"From the Hand of Mani: Iranian Paintings from the Freer" is a show whose little pictures -- like so much else about Iran -- resist our comprehension.
They were once called "Persian Miniatures," a term that's out of fashion now, though the one that has replaced it seems a bit mundane for objects so exotic.
The 32 on view at the Freer have hallucinatory charm. Perhaps it is the way they flirt with, yet avoid, the measurable recessions of vanishing-point perspective. Perhaps it is their blending of abstraction and depiction. Perhaps it is their writhing rocks, their talking trees, their flowered skies or the eerie way they link the seen to the imagined. Iranian paintings mystify. The Western mind is not yet accustomed to the rhythmic repetitions and constant dissolutions that activate this show.
Examine, for example, "Yusef entertained during his marriage to Zulaikha," a page from the "Haft Awrang" (or "Seven Thrones") of Jami, the mid-16th-century volume that is this little show's chief glory. Opening that book is like entering a world brighter than our own. The single sheet displayed, though but nine inches wide, is so richly colored that one feels its glow from across the room.
A feast has been prepared. Yusef, the demure bridegroom, kneels with clasped hands at the center of the painting. Flames of gleaming gold -- a halo of a sort -- leap up from his shoulders. Yusef is not alone. Twenty-two other figures have gathered for the party. Some are young, some old, some are plump, some slender, some are servants, some are nobles, some are bearded, some clean-shaven, and yet they echo one another. Their turbans and their rounded knees, and especially their little stylized slippered feet, all look pretty much alike.
Here, as elsewhere in this show, the viewer is not sure whether he is seeing flat, repeated patterns or a scene from life. Those meticulously painted tiles, tent flaps and silk rugs -- are they to be read as two-dimensional decorations or as the furnishings of a palace? The tiled walls and arches indicate a room, though the trees and rocks at upper left suggest the out-of-doors. So do the floating blossoms of the flower-scented air. Are we inside or outside? It is impossible to tell.
The frame around the image is equally ambiguous. At the right side it is knife-sharp and uncrossable -- though the figures in the foreground, if foreground is the word, step over it at will. At the left and at the top, the edge becomes the castle roof, or else dissolves completely. This picture wafts us gently in and out of rooms and geometries and real life, and in and out of time.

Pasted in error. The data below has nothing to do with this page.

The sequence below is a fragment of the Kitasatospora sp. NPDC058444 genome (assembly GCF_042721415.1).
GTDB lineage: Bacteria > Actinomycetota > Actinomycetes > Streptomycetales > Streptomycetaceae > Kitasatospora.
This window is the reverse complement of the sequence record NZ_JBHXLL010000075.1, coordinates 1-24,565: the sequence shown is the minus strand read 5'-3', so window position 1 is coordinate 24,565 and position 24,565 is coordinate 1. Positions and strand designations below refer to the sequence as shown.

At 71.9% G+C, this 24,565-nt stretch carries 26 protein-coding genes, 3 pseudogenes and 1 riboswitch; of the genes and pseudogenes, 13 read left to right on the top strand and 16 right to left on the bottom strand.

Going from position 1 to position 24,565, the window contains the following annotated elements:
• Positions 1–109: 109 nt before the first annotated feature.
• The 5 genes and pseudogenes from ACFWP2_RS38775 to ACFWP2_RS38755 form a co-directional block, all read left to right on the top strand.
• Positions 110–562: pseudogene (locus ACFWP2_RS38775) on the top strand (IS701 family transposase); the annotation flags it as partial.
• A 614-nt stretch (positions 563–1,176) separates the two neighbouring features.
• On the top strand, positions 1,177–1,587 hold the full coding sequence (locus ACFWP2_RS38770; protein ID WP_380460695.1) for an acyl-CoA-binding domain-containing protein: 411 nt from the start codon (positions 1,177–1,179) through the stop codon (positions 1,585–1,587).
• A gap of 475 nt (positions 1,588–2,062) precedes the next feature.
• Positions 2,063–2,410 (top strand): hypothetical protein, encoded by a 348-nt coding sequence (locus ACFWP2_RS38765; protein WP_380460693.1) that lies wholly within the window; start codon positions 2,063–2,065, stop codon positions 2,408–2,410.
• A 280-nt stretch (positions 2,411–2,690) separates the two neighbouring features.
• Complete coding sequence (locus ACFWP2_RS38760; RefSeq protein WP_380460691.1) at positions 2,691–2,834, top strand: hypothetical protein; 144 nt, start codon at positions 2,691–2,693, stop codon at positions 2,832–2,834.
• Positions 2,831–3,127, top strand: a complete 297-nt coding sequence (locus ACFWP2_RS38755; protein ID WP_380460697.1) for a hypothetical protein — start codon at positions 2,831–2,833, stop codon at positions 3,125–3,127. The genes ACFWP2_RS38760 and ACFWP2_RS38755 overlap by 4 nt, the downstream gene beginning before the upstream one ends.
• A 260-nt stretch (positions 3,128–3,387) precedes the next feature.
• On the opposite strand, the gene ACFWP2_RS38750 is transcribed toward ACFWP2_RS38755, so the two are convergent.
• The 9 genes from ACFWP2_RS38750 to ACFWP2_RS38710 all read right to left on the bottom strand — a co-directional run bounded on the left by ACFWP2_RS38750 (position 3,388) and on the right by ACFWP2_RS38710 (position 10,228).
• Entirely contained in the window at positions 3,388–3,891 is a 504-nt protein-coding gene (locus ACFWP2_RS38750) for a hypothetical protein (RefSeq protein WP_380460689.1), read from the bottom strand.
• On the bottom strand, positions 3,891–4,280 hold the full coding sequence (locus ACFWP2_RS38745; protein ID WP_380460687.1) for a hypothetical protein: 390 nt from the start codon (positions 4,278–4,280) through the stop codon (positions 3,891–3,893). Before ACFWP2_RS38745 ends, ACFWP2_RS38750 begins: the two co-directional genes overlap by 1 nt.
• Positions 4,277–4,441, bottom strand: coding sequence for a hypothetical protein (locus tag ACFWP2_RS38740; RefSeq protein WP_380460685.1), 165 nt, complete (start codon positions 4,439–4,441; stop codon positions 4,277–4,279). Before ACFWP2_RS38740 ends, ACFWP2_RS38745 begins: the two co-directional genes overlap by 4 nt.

Rivers become trees, patterns become walls, and inanimate objects spring to life throughout this exhibition.
The Mani of its title, born in A.D. 215, was the Babylonian prophet, "the ambassador of light," Manicheism's founder, whose revealed religion spread to India, China and Rome. Manicheism teaches that our world is a battleground where evil and darkness war with the good that is the light. The Mani of legend was a master painter. None of his pictures has managed to survive but he has served as a kind of muse for the artists of Iran.
He is a nicely dreamy figure for this dreamy exhibition. Occasionally its paintings portray the real world -- one, from the "divan" (or "poetry book") of Sultan Ahmed Jalair, circa 1400, shows the tethered goats, the dogs and yurts and campfires of a nomads' camp. But most have another purpose. They seem determined to evoke a wandering state of mind.
These artists most enjoyed depicting delights and wonders. One 15th-century page, which illustrates the romance of "Khosrau and Shirin," shows a beauteous young woman bathing in a pond beside her gathered clothes and her pinkish pointed shoes. She is combing her long hair. We see, though she does not, that she is being carefully observed by a young man who thoughtfully strokes his chin. In a sheet from the Demotte "Shahnama" (or "King's Book of Kings"), Iskander (Alexander the Great) is informed of his fate by a talking tree -- from whose branches grow the babbling heads of foxes, rabbits, goats, human beings and birds. A page displayed nearby shows Elias and Khidr dining on dried fish beside a small round pond: The dried fish have begun to swim, by which the travelers discover they've found the fountain of life.
The Freer's Iranian collection, though not huge, is choice. It owns not only single sheets, but whole books as well. A number of these pictures have been seen before, but Glenn Lowry, the museum's new curator of Near Eastern art, was right to show them once again. His show closes April 28.